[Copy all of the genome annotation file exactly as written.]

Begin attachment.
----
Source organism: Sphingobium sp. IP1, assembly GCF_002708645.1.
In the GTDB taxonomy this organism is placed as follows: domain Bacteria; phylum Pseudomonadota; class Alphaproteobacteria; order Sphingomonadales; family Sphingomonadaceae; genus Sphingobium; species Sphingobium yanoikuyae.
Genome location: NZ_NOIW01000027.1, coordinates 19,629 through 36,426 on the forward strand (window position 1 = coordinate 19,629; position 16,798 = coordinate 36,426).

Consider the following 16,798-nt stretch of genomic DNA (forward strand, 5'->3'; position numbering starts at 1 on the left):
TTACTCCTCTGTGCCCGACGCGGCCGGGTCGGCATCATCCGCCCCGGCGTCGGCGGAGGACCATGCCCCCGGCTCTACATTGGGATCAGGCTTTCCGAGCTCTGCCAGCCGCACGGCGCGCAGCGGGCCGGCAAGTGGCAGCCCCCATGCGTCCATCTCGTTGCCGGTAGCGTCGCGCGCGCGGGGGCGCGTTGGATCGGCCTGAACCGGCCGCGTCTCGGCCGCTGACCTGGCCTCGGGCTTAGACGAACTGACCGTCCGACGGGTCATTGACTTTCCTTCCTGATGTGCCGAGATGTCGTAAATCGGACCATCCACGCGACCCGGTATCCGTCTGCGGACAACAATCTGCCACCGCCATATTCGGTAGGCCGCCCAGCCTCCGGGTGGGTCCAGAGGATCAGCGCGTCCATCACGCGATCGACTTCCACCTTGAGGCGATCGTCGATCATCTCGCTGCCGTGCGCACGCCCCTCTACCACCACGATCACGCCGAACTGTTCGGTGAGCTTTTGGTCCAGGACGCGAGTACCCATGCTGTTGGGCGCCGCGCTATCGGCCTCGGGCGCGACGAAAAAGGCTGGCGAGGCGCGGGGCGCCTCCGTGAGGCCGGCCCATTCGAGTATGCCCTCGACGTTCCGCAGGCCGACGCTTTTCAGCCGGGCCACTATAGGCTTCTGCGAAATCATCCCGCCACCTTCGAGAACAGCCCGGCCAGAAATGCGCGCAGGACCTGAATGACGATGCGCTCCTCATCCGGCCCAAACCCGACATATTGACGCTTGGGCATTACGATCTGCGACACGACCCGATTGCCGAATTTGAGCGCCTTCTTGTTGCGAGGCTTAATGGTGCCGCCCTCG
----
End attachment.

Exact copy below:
Source organism: Sphingobium sp. IP1, assembly GCF_002708645.1.
In the GTDB taxonomy this organism is placed as follows: domain Bacteria; phylum Pseudomonadota; class Alphaproteobacteria; order Sphingomonadales; family Sphingomonadaceae; genus Sphingobium; species Sphingobium yanoikuyae.
Genome location: NZ_NOIW01000027.1, coordinates 19,629 through 36,426 on the forward strand (window position 1 = coordinate 19,629; position 16,798 = coordinate 36,426).

Consider the following 16,798-nt stretch of genomic DNA (forward strand, 5'->3'; position numbering starts at 1 on the left):
TTACTCCTCTGTGCCCGACGCGGCCGGGTCGGCATCATCCGCCCCGGCGTCGGCGGAGGACCATGCCCCCGGCTCTACATTGGGATCAGGCTTTCCGAGCTCTGCCAGCCGCACGGCGCGCAGCGGGCCGGCAAGTGGCAGCCCCCATGCGTCCATCTCGTTGCCGGTAGCGTCGCGCGCGCGGGGGCGCGTTGGATCGGCCTGAACCGGCCGCGTCTCGGCCGCTGACCTGGCCTCGGGCTTAGACGAACTGACCGTCCGACGGGTCATTGACTTTCCTTCCTGATGTGCCGAGATGTCGTAAATCGGACCATCCACGCGACCCGGTATCCGTCTGCGGACAACAATCTGCCACCGCCATATTCGGTAGGCCGCCCAGCCTCCGGGTGGGTCCAGAGGATCAGCGCGTCCATCACGCGATCGACTTCCACCTTGAGGCGATCGTCGATCATCTCGCTGCCGTGCGCACGCCCCTCTACCACCACGATCACGCCGAACTGTTCGGTGAGCTTTTGGTCCAGGACGCGAGTACCCATGCTGTTGGGCGCCGCGCTATCGGCCTCGGGCGCGACGAAAAAGGCTGGCGAGGCGCGGGGCGCCTCCGTGAGGCCGGCCCATTCGAGTATGCCCTCGACGTTCCGCAGGCCGACGCTTTTCAGCCGGGCCACTATAGGCTTCTGCGAAATCATCCCGCCACCTTCGAGAACAGCCCGGCCAGAAATGCGCGCAGGACCTGAATGACGATGCGCTCCTCATCCGGCCCAAACCCGACATATTGACGCTTGGGCATTACGATCTGCGACACGACCCGATTGCCGAATTTGAGCGCCTTCTTGTTGCGAGGCTTAATGGTGCCGCCCTCG